78 Main St, Leviston House
The home for Kim Quirk and for the Enfield Energy Emporium’s renewable energy resource center. This page documents the renovation from an 1858 historic shell to a zero net energy building.
Here were the goals:
- Zero Energy Building, ZEB: All the energy we need to run this house is provided by or offset by renewable resources.
- Leadership in Energy and Environmental Design, LEED-H: LEED for homes is a rating system that rates projects in 5 areas: sustainable site development, water savings, energy efficiency, materials and resources selection, and indoor environmental quality.
- No Combustion: We believe we don’t have to burn anything to keep this house warm in the harsh New England winters. No oil, gas or wood. No pilot flame. No carbon monoxide either. Low temperature heating systems.
- Historical Preservation: This house was originally built in the late 1850’s. It is gutted on the inside, the windows and siding have been removed/replaced, but there are some good ‘bones’ and lots of embodied energy. We’d like to keep (or restore) the character of the building and its era to the best of our ability.
And here is the strategy to meet those goals:
- Seal the envelope and super insulate the building from basement to attic. Murphy Cell-Tech has done the design and heat model to meet the ZEB goals. This project is a partially a renovation and partially a new construction project. We can’t change the orientation of the house or build a new foundation, and we are keeping the outside shell. But everything on the inside has been gutted so we have the opportunity to insulate as if it were new construction.
- Thermal Storage Tank, by Thermal Storage Solutions. Think of this as a very large, well insulated, thermos in the ground. Unlike geo-thermal systems we not using the ground for its heat capacity, just as a place to put the thermos. The size of this tank, how many BTUs can be stored, for how long, and how quickly they can be retrieved in the winter are all part of the heating models for this house.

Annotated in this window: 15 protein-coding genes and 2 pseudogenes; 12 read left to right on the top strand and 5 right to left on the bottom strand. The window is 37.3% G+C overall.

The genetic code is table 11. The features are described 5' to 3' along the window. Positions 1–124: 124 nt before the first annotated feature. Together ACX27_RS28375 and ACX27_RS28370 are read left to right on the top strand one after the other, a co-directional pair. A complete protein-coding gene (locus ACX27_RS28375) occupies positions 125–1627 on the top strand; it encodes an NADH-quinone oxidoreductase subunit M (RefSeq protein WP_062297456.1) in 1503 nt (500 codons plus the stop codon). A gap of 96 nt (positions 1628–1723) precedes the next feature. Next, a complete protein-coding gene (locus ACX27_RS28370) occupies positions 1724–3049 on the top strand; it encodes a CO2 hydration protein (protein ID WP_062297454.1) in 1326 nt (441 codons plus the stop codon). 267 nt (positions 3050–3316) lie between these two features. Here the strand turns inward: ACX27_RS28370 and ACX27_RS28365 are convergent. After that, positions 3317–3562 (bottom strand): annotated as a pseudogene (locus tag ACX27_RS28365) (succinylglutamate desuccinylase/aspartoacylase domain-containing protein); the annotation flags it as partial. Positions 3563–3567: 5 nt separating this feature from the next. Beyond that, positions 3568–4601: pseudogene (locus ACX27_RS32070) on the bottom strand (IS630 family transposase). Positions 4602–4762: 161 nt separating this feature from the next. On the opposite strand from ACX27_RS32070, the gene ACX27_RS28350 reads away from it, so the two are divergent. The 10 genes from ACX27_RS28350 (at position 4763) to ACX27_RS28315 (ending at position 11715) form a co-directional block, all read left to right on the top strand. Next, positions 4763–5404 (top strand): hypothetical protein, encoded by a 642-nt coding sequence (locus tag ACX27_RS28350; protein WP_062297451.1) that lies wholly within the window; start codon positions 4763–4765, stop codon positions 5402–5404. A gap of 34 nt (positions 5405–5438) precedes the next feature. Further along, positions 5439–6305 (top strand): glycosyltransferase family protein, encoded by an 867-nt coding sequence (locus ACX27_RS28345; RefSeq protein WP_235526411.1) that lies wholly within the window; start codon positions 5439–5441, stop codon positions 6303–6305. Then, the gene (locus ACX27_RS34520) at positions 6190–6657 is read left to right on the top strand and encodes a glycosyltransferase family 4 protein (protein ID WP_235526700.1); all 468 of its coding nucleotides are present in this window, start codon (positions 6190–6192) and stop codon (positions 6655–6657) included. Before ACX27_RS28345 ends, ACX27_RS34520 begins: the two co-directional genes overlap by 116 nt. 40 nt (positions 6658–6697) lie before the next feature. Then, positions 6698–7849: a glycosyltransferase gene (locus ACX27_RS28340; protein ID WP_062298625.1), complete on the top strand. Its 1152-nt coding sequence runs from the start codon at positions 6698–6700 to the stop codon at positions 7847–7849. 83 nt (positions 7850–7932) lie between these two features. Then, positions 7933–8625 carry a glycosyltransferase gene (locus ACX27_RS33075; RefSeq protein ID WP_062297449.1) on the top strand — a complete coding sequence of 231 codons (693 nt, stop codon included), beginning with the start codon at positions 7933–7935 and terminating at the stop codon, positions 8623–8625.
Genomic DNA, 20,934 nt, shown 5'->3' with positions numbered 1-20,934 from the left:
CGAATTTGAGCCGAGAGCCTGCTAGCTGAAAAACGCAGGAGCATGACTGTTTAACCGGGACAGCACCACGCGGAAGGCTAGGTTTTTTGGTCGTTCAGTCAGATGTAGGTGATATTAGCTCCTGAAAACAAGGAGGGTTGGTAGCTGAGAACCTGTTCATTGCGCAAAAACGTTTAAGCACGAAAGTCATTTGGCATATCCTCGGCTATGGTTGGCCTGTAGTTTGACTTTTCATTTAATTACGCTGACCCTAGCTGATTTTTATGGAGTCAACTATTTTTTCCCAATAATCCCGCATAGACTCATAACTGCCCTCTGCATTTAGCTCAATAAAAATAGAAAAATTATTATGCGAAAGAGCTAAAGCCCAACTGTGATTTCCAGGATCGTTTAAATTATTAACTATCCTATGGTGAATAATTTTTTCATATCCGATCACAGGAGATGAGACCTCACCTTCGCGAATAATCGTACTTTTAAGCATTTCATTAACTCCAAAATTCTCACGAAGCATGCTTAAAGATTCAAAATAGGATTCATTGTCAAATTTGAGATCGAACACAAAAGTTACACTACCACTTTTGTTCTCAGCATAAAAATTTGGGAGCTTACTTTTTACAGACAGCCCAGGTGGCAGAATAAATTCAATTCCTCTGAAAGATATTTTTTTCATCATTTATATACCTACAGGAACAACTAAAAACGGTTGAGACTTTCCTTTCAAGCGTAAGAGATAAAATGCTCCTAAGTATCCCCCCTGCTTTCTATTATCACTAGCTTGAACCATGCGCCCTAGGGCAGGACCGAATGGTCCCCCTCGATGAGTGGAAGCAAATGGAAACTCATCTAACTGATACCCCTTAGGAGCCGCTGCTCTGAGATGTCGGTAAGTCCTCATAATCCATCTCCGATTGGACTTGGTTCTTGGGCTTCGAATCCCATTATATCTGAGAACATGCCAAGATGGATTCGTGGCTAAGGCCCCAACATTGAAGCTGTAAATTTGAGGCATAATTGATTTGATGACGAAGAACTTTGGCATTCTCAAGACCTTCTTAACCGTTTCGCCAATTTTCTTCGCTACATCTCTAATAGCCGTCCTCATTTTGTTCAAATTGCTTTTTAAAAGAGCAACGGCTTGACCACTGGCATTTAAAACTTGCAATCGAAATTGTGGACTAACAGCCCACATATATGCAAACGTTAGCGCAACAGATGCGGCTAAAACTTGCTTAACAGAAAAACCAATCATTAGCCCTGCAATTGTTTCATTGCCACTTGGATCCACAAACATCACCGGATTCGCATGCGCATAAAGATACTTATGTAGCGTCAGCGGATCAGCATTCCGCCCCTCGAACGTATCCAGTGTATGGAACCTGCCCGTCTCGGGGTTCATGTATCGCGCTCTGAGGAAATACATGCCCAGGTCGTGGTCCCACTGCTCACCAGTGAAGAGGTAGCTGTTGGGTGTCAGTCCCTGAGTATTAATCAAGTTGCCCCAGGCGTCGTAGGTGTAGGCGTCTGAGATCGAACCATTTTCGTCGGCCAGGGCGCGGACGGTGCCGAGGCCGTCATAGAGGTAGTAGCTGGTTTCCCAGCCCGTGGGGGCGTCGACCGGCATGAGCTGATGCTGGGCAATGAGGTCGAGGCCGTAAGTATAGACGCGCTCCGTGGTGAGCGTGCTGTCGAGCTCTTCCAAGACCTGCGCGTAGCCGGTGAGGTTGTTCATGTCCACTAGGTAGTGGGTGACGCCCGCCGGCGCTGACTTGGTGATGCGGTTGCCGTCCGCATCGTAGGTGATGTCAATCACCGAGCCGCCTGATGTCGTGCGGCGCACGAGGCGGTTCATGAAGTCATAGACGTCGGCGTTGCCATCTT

- Evacuated solar tubes will provide the solar collection to fill the thermos with BTUs. The evacuated tube technology is great for New England since the vacuum around the heat collector helps insulate the heat from a very cold winter day. The thermos fills up all summer, and then gets drawn off in the winter to heat the house.
- Circulating Air (like radiant floor heating, only with low temperature warm air). We will use an energy recovery whole-house ventilator to bring in fresh air, warm it, and circulate it through the house keeping a constant temperature. The water pump and circulators as well as the water to air exchanger and ventilator have to meet very low energy requirements so we can offset all of our electrical use with solar photovoltaic modules.
Here is a time-lapsed video of building of our solar storage tank:
Solar Thermal Storage Tank
Solar Thermal Collector data graphs
Here are all the blogs related to the 78 Main St renovation project:
- Call it a Beta
- Backup Systems Required
- Creating a Zero Net Energy Building in a Historic Shell
- Open for Business
- Finishing the Move!
- Starting the Move
- Are We There Yet?
- Insulation – Finally!
- Prepping for the Insulation
- Energy Efficient Cooking
- Slate update
- Economic Blues
- Graphic Picture of Solar Heating
- Solar Collector – Hot Stuff
- Putting Old and New Together
- Historic Preservation – Embodied Energy
- Solar Storage
- LEED-H Meeting
- Webcam Excavation Pictures
- Cutting Through the Red Tape
- Permit Me to Make a ZEB, LEED
- Sealing the Basement
- It Starts with a Good Foundation
- BTUs Present and Accounted For
- LEED Me Home
- Historic and Energy Efficient
- Energy Emporium’s New Home
Drawings and other links: